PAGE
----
Mark Houlahan
Tech Editor, Mustang Monthly
January 1, 2004
The GT2 comes with the main unit, a power cord with remote, an owner's manual and supplement, and two stickers (worth 10 hp each!). The device easily mounts to your windshield using three high-quality suction cups (spares are provided) and can be positioned and calibrated quickly.

We're seeing more and more Mustang owners who are looking for something beyond straight-line performance. After years of harping on the need for big brakes, supportive seats, and quick responding suspensions, people are beginning to get the picture. A well-rounded Mustang that handles the corners, stops on a dime, and has lots of power under the hood is becoming the norm-and that's a good thing.

Most people are within an hour's drive of a racetrack, which is great if you want to know e.t. and mph, but what about the ever-important 0-60 times and braking distances? Using an onboard computer is an option-if you're part of an F1 team, that is. For the rest of us average Joes, a dash-mounted performance computer is the answer.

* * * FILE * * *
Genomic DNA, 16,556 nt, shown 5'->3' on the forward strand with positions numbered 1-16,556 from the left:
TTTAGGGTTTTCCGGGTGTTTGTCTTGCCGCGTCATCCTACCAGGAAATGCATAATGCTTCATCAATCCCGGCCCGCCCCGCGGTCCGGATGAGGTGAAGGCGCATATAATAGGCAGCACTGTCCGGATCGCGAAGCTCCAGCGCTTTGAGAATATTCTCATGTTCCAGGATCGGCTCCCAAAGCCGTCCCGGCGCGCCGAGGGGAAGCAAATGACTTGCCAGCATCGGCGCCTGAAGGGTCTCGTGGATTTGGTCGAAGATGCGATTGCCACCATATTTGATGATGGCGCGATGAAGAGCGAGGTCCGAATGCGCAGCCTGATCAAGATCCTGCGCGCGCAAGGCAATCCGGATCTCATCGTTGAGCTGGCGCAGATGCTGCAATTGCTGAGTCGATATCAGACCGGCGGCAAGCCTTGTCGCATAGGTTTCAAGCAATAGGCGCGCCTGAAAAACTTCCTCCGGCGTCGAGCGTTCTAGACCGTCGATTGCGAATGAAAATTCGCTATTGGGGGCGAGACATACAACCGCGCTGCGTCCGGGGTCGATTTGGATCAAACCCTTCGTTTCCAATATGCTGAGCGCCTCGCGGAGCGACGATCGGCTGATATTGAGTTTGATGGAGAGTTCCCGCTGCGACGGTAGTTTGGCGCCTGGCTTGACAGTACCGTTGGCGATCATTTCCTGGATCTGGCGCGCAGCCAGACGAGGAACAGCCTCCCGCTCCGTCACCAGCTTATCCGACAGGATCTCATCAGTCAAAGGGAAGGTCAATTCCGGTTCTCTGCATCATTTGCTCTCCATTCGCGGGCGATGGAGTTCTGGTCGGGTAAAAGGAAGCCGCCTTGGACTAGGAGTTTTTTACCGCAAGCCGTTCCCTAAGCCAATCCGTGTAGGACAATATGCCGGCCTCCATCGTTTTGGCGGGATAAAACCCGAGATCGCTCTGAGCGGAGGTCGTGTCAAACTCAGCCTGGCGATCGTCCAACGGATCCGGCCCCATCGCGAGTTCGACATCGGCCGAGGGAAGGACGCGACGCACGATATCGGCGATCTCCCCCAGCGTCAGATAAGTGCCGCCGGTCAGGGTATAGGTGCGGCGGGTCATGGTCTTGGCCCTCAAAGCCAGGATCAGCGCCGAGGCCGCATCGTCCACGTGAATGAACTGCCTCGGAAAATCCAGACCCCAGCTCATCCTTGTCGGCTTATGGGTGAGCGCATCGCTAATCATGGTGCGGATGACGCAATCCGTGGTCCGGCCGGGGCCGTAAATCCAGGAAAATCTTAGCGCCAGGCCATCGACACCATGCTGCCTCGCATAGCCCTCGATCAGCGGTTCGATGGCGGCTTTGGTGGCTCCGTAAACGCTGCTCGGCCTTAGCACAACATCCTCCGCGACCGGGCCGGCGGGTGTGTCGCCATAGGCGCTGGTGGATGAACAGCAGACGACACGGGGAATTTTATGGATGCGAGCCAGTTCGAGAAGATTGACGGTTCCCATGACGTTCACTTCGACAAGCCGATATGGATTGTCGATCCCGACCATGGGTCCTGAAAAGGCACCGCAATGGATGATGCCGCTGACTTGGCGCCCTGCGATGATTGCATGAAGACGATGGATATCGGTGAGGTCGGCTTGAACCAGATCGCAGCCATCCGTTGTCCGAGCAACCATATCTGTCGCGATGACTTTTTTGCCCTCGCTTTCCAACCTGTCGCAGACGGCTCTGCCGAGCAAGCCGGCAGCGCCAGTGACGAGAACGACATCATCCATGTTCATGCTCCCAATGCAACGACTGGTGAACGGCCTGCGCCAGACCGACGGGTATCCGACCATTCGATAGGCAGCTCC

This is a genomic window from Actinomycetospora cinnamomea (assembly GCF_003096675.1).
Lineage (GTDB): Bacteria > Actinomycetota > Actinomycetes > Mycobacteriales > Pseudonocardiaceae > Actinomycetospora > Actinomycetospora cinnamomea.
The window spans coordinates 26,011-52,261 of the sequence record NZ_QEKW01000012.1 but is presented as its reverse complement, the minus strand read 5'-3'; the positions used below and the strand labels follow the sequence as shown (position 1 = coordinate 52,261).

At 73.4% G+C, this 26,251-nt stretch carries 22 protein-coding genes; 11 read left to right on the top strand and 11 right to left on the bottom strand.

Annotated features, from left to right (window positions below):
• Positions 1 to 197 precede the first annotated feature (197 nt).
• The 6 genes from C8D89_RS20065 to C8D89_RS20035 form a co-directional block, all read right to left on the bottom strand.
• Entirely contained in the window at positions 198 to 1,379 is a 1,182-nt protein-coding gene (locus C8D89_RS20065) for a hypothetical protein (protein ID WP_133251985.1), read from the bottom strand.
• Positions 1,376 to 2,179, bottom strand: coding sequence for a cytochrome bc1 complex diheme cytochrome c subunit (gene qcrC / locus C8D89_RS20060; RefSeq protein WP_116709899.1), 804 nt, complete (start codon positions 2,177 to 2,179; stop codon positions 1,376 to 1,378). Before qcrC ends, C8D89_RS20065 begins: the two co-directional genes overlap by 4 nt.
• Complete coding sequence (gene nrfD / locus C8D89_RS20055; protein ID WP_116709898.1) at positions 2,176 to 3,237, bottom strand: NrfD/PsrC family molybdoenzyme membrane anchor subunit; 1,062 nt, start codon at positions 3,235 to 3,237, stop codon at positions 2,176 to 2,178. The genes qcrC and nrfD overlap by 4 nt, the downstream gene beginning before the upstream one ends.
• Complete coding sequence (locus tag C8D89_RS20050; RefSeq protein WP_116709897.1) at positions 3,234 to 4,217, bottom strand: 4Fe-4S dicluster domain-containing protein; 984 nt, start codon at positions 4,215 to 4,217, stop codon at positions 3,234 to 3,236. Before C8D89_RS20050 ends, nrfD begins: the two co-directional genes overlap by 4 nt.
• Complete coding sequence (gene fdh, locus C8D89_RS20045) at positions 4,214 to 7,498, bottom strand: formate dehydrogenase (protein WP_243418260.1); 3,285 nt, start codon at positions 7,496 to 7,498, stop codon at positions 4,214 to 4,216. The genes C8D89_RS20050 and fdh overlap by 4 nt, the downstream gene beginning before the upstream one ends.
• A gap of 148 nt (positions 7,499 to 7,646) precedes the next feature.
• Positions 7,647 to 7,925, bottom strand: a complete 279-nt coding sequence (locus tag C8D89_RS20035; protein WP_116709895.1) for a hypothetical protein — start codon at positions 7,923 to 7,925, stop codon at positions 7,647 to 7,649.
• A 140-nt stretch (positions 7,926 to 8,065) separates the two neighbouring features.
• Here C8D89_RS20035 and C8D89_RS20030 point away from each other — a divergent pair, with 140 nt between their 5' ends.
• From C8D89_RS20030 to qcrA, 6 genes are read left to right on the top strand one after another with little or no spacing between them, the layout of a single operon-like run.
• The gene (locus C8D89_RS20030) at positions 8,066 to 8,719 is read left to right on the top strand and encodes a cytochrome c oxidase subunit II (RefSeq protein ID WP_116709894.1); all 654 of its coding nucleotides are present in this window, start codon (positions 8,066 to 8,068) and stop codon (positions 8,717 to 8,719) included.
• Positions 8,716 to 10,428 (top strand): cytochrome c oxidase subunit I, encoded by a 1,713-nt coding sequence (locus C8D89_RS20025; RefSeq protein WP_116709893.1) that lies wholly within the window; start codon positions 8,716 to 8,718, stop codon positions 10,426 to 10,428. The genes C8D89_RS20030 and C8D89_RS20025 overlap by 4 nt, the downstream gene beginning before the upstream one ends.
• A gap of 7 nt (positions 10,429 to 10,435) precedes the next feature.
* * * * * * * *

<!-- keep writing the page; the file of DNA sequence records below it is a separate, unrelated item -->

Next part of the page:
This month we're taking a look at the new Passport G-Timer from Escort (the same company that makes Passport radar detectors). This amazing device-available in a base model as the GT1 for $149 and a more appointed model, the GT2 for $249 (which we're using here)-simply mounts to the windshield via suction cups and is powered by the cigarette lighter/power port of your Mustang. With one-touch calibration, the unit is ready to record all your most critical run data, including 0-60 acceleration, 60-0 braking distance, cornering g's, acceleration and braking g's, friction-circle g's, complete quarter-mile information (e.t., mph, 60-foot, 330-foot, and so on), horsepower, and more. The GT1 stores one run while the GT2 can store up to 10 runs. And the GT2 has the additional ability to download information to a PC or a handheld computer.